DeRuiterConsultancy - A specialist company for the preparation and development of direct investments
DeRuiter Consultancy - International Market and Investment SurveyorsDeRuiter Consultancy - A specialist company for the preparation and development of direct investments
A specialist company for the preparation and development of direct investments
DeRuiter Consultancy - When the world is your market
   DeRuiter Consultancy
   Illustration of Projects
   Clients & Partners
   Current Project News
   Actual Business News
   Contact DeRuiter Consultancy

 

 

A Gemstone Exhibition and Convention Centre in Malaysia

The official opening of the Kuala Lumpur Convention Centre - "the Centre" as it is nowadays called - took place in June 2005. Years earlier, in 1997, our company was awarded the contract to prepare an extensive feasibility study and subsequent business and investment plan for this remarkable real estate project in Malaysia. Recently we had the opportunity to compare our original plan with the reality of today.

The project to build a high- quality convention and exhibition centre was part of an immense real estate and land development plan initiated by Kuala Lumpur City Centre (KLCC) to create a landmark on the 40 hectares (100 acres) of the former Selangor Turf Club and Race Course.

Eventually the overall development plan provides for an area of more than 1.6 million m2 (18.3 million sq ft) of commercial, retail, office, hotel, residential, entertainment, convention and exhibition facilities, as well as a mosque within a park setting. The KLCC site is strategically well located, within the Golden Triangle of Kuala Lumpur, the very heart of the city. KLCC (Holdings) Sdn Bhd (KLCCH), the initiating company together with major KLCC shareholder, MAI Holdings Sdn Bhd, took up the redevelopment of the whole site in 1993. The most notable development on this famous site is certainly the 88-storey, 452-metre-high Petrona Twin Towers, for a few years the world’s tallest building until the "Taipei 101" building took over in 2004.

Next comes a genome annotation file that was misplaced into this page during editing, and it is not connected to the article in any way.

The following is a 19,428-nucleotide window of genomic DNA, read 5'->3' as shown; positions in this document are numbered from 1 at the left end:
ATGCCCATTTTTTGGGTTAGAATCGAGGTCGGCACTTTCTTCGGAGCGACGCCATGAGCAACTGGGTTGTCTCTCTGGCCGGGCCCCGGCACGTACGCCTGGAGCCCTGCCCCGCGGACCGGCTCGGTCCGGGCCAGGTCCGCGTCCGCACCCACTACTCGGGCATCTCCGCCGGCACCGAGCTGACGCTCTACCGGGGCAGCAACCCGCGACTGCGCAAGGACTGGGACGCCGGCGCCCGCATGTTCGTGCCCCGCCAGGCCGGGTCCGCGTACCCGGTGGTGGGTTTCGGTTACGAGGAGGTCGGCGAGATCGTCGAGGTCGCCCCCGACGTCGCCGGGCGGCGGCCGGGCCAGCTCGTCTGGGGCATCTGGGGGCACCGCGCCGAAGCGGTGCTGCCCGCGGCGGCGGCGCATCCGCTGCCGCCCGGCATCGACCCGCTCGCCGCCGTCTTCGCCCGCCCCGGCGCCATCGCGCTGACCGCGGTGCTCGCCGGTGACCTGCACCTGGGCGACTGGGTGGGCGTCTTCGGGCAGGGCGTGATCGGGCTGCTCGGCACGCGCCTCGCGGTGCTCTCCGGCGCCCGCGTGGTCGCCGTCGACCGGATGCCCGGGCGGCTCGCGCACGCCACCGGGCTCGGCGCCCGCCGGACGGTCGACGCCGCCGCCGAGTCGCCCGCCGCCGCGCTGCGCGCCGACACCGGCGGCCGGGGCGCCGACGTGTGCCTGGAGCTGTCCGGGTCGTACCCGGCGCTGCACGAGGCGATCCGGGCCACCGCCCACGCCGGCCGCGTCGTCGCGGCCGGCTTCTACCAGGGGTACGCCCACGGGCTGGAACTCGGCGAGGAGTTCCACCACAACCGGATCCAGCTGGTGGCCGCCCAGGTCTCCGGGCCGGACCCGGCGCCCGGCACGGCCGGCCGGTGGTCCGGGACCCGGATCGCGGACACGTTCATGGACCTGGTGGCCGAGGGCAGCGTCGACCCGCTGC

The assignment to draft the investment and business plan for the Centre was granted to us in 1977 by Amsterdam-based RAI Exhibition and Convention Centre in cooperation with KLCCH. Amsterdam RAI and KLCCH aimed for cooperation to invest, develop and manage the new exhibition and convention centre on the basis of the plans to be made. However, in 1998, after completion of the preparation phase, Amsterdam RAI withdrew from the investment and the venue´s management contract, to give priority to opportunities elsewhere. Convex Malaysia Sdn Bhd, a joint venture company between KLCCH and Ogden International Facilities Corporation Pty Ltd from Australia, now operates the Centre.

The execution of the assignment was a typical example of the cooperation our company strives for, with civil engineering and marketing expertise from RAI, marketing and legal experts from KLCCH, structural engineers from DSBV, architecture and engineering consultants of Rotterdam, and Davis Langdon & Seah, quantity surveyors and construction cost consultants from Kuala Lumpur. The temporary cooperation of the survey team covered a period of 6 months.